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My 5 Biggest Stock Holdings

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Brian Feroldi, The Motley Fool
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I'm a fan of diversification. That's why you'll find more than 70 individual stocks in my portfolio.

I'm also a big believer in letting your winners run. Following this investing philosophy has served me well over the years, but it has also caused my portfolio to be more concentrated than you might assume.

My top five holdings are MercadoLibre (NASDAQ: MELI), Booking Holdings (NASDAQ: BKNG), Mastercard (NYSE: MA), Netflix (NASDAQ: NFLX), and Amazon.com (NASDAQ: AMZN). Collectively, these businesses comprise more than a third of my portfolio.

Here's why I have no plans on parting ways with these stellar businesses anytime soon.

Arrows pointing up and growing taller
Arrows pointing up and growing taller

Image source: Getty Images.

MercadoLibre -- 5% of my portfolio

MercadoLibre is an e-commerce platform that primarily operates in Latin America. The company has been following in the footsteps of eBay for years and has grown at a breakneck pace. Investors who bought into this stock during its 2007 IPO are already sitting on a 10-bagger.

MercadoLibre makes its money in a handful of ways, but its most important services are its marketplace business, payment business, and shipping service.

The marketplace business connects buyers with sellers. MercadoLibre pulls in revenue from each successful transaction that takes place on its platform.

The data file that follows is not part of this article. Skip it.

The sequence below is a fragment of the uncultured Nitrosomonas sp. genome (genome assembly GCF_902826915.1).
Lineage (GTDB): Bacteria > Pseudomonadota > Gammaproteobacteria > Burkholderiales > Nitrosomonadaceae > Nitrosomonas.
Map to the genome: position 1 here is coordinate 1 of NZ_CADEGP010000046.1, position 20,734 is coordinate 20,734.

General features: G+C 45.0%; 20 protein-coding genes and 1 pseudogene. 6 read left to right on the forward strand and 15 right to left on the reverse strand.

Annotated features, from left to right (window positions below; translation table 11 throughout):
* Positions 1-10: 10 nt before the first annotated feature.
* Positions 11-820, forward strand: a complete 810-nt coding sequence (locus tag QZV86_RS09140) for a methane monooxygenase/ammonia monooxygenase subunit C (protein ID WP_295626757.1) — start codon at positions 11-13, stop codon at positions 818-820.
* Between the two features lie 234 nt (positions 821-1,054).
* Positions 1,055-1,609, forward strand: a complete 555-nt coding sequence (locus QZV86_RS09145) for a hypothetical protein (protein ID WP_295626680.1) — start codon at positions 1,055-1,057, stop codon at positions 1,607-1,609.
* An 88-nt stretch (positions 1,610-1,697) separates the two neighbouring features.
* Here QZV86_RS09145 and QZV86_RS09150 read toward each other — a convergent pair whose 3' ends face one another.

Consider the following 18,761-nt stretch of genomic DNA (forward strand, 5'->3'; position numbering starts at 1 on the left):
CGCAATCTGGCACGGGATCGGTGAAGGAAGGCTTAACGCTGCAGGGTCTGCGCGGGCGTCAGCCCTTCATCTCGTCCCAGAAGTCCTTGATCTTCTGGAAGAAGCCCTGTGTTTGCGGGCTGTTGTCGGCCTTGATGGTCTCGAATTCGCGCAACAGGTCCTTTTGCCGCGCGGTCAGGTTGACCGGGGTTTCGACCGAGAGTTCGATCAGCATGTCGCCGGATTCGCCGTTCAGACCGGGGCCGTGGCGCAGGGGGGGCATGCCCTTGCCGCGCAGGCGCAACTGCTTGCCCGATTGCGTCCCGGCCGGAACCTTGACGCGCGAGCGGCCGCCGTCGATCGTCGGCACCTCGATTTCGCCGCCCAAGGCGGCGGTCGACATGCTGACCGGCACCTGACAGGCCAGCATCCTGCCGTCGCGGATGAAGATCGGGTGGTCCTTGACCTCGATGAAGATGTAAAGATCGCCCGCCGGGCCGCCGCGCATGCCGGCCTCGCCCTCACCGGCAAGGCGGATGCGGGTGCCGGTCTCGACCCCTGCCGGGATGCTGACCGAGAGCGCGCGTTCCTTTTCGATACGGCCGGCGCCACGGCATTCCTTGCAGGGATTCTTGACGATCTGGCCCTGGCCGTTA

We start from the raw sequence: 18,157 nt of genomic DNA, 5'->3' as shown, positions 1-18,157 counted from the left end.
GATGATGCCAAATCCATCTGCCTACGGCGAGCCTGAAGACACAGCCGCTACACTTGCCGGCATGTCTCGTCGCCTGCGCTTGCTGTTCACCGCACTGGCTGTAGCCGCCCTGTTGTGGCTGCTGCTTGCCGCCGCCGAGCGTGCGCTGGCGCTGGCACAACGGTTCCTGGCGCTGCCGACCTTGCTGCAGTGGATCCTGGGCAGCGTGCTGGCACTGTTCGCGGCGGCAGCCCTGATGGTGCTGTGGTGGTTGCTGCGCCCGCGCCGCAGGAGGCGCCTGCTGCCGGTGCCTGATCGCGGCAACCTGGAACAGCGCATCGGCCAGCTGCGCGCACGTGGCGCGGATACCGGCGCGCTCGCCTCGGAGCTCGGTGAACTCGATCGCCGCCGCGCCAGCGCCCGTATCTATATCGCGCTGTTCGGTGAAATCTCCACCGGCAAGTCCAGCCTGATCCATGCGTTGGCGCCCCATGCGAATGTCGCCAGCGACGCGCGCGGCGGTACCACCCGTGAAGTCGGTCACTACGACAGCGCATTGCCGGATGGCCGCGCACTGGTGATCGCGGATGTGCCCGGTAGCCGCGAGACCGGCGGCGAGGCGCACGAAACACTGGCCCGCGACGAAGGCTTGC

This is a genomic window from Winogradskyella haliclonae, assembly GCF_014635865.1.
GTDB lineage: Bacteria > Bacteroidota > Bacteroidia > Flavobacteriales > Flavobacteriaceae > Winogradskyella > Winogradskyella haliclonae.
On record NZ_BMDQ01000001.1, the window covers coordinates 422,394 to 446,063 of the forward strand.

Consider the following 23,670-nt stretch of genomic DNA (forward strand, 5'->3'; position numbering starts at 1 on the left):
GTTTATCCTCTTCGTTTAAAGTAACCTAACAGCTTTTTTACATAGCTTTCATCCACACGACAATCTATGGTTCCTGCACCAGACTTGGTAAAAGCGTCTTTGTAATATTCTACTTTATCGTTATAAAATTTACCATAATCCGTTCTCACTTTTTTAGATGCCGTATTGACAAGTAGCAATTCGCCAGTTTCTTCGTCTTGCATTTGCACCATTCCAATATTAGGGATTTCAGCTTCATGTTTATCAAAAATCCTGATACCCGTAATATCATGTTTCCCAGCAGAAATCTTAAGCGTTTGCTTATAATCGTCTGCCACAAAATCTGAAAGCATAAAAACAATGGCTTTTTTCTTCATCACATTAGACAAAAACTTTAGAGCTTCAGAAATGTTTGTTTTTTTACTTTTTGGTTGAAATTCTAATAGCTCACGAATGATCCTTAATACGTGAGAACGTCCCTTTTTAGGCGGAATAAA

MercadoLibre also has its own PayPal-like payment system called MercadoPago that facilitates transactions. The company rakes in a small fee from processing each payment.

Finally, the company is building out its own fulfillment network to handle package delivery. This delivery and logistics platform helps sellers get items to where they need to be reliably and quickly.

All of these business units have grown strongly over the last few years and still offer huge potential for growth. The primary reason for this is that only 55% of people in Latin America are currently online. Over time, this number should continue to catch up to developed countries like the U.S., where the internet penetration rate is closer to 90%. Layering in the general shift toward e-commerce should ensure that this business pumps out double-digit growth for a very long time.

Booking Holdings -- 6% of my portfolio

Consumers used to rely on travel agents to help them book vacations. Then companies like Booking Holdings burst onto the scene and made it easy for anyone to make their own reservations online and save a bundle in the process. The rest is history.

Booking Holdings has been the top dog in the move to online travel for years thanks to its portfolio of top-tier brands. This company owns a number of leading travel sites like Priceline.com, Kayak.com, RentalCars.com, Agoda.com, Booking.com, and more.

Booking owes a lot of its success to its early entry on the European hotel market. The company spent years building out a vast network and became the go-to choice for travelers and operators alike. That helped to fuel enormous growth, and Booking turned out to be a grand-slam investment.

The great news for investors is that the global shift toward online travel still has plenty of room left for continued growth. That's why Booking Holdings is still producing double-digit revenue and profit growth to this day, even though it is already a massive business.

This is a trend I think can persist for years to come, so I plan on remaining a happy shareholder indefinitely.

Mastercard -- 6% of my portfolio

Payment processors like Mastercard have been prime beneficiaries in the war on cash. Consumers increasingly prefer to pay with plastic since doing so provides speed and convenience that cash or check simply cannot match.